If you want to try a memory diagnostic utility that takes a lot less time to run a full pass than memtest86 does, this one is pretty good - Microsoft's
Windows Memory Diagnostic:
It can be toggled (press T) to do a standard or a more comprehensive set of tests - use the default 6 test one first - if it passes one pass of that, use the latter one. A few of the tests in the latter set are intentionally slower (they disable the cache on the cpu).
If you don't have a floppy drive, see the Quick Start Information at that Microsoft link for how to make a bootable CD of the Windows Memory Diagnostic (you need Windiag.iso - you don't necessarily need to use the program they mention to add it to the CD).
Are you trying to install Windows from a regular Windows CD, or from a burned copy of a Windows CD, or from a Recovery disk that came with the computer, or from a burned Recovery disk you made in Windows using the built in HP/Compaq program?
A burned copy of a bootable operating system disk should be on a CD-R or a DVD-R for the greatest probability it will be read properly, and must be made using "disk at once" or similar in the burning software - the file that makes the disk bootable is normally invisible even if your OS and program is set to show hidden and system files, so if you merely copy the contents of the disk that you can see, the disk will not be bootable. A CD-RW or DVD-RW disk or other type of burnable disk may not read properly in a drive it was not made in (unless it's the same model).
If you are trying to install XP to replace the Vista that is on your computer but Vista has not been deleted yet, DO NOT try installing XP from Vista - boot the computer using the regular Windows CD or a copy of one, and DELETE the existing partitio
ns if you don't want Vista anymore.
Similarly, if you want to re-install XP from scratch, you should not try running XP Setup from XP, or from some other operating system, in most cases.
If you want to try Repairing the existing XP installation, without deleting the contents of the partition Windows XP is on, you must boot using the XP CD, and choose to Repair it the SECOND time you are asked. If you want more details about that - many call it a Repair install - let us know.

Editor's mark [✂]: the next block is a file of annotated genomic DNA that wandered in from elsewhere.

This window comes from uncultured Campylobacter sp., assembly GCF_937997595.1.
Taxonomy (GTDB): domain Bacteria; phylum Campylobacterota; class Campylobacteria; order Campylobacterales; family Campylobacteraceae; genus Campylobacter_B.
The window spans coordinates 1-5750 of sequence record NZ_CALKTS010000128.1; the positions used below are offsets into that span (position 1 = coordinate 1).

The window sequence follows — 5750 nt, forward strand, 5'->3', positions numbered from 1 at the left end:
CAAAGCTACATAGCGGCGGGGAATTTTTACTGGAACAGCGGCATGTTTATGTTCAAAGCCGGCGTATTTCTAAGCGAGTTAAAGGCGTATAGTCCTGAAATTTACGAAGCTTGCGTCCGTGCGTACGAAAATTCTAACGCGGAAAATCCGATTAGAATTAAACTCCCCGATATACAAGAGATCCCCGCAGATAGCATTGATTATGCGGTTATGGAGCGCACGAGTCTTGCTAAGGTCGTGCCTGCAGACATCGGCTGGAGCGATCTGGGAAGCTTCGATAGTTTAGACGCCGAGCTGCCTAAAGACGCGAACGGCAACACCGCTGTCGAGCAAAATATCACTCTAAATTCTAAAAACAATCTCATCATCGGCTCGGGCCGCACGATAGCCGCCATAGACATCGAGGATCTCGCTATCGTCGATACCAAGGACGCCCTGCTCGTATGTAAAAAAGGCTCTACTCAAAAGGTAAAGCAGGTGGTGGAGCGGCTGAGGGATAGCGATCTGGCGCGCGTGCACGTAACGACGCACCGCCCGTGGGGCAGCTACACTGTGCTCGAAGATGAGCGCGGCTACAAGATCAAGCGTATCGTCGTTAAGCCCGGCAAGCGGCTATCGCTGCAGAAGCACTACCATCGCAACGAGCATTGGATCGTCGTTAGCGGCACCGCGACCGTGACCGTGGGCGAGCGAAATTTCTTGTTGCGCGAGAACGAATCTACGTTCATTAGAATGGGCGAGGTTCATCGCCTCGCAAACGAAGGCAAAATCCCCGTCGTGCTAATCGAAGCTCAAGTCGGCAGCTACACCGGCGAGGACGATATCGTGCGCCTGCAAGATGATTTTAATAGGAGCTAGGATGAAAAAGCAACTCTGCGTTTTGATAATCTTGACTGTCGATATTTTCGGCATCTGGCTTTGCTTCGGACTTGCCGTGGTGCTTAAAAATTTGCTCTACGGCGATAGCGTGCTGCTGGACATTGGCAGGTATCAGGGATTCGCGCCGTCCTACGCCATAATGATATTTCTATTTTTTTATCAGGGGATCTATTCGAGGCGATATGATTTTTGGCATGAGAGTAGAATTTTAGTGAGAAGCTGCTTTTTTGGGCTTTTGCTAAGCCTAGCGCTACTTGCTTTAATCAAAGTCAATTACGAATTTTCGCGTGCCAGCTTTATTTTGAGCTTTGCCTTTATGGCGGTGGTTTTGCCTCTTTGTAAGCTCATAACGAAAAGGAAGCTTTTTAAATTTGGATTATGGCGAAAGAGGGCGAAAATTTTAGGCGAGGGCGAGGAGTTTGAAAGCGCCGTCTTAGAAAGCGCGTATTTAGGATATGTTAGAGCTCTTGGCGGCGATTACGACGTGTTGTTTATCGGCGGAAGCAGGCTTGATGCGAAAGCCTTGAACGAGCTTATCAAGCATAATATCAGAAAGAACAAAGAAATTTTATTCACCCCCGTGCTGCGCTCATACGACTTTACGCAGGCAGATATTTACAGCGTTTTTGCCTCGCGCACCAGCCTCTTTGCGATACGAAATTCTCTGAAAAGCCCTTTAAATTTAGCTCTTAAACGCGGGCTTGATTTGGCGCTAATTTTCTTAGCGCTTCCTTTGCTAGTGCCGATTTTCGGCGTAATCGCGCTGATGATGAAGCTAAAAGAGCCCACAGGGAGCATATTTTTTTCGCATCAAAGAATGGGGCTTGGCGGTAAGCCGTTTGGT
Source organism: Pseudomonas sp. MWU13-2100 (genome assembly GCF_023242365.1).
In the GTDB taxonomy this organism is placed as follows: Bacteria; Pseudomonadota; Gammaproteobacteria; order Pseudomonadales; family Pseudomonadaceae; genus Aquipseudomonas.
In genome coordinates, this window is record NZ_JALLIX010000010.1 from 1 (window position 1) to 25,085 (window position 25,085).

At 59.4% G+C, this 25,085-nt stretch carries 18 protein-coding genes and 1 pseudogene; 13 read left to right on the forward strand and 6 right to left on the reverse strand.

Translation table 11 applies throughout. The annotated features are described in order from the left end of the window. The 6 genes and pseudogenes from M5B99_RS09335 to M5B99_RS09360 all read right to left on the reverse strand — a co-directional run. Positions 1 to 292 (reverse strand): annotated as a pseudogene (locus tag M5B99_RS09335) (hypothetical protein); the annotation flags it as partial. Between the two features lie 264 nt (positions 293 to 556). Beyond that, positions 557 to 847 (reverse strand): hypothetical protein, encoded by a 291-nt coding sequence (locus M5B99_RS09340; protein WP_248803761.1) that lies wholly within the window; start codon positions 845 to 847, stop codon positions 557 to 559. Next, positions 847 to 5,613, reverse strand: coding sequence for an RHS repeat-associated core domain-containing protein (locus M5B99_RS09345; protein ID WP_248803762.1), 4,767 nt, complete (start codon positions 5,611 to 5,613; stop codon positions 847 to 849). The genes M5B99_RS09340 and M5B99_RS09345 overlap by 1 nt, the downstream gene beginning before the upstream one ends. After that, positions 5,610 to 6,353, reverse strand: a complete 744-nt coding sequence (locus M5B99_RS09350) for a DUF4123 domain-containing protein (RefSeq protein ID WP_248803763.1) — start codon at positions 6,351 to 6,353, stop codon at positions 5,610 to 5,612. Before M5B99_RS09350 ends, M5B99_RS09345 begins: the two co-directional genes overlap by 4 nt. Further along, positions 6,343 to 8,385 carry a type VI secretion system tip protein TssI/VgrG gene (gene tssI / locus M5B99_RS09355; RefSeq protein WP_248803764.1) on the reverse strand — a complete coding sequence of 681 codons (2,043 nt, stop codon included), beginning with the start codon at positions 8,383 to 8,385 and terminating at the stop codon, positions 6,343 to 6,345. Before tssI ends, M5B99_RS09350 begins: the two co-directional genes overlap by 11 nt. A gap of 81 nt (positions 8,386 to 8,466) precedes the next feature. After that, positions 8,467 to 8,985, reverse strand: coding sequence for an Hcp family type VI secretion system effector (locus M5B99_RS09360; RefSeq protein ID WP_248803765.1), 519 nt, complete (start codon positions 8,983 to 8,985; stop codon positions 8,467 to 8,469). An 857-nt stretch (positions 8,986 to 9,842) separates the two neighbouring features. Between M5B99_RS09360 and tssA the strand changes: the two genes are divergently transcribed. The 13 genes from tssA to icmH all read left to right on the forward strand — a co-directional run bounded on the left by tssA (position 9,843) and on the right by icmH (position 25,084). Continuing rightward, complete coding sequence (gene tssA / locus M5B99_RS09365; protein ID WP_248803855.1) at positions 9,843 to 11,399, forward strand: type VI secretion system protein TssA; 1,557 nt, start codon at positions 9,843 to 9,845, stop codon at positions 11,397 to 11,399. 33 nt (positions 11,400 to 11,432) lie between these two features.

When you boot the computer using a bootable disk (CD or DVD), you should see a message early while booting "Press any key to boot from CD" or similar - if you see that, press the stated key before the text disappears (often, within 5 seconds of when it first appears). (If you are using a crt monitor, it may not be warmed up enough at that point for you see the message - you may need to boot again to see that.)
If you DO NOT see that message, if you have only one optical drive, the boot order settings in your bios Setup are not set right so that you can boot from a bootable CD. Go into the bios Setup and change the boot order such that a CD drive is before any hard drive (and/or SCSI) in the boot order - it does NOT have to be first in the boot order - it just has to be before any hard drive - if you ever use a floppy drive, a floppy drive show be before a CD drive in the boot order - otherwise, a bootable floppy in the floppy drive may not be recognized while booting the computer.
OR - sometimes, on brand name systems there is a specific key or key combo you can press while booting to change which source you boot the computer from - you may see a message while booting regarding that.
If you have two or more optical (CD or DVD) drives installed, many bioses will only boot a bootable disk from the first one of them it recognizes while booting - in that case try placing the bootable disk in the other drive if you don't see the message and the boot order settings are correct.
If you actually have Vista on your computer, and want to fix it, I found lots of other suggestions on the web.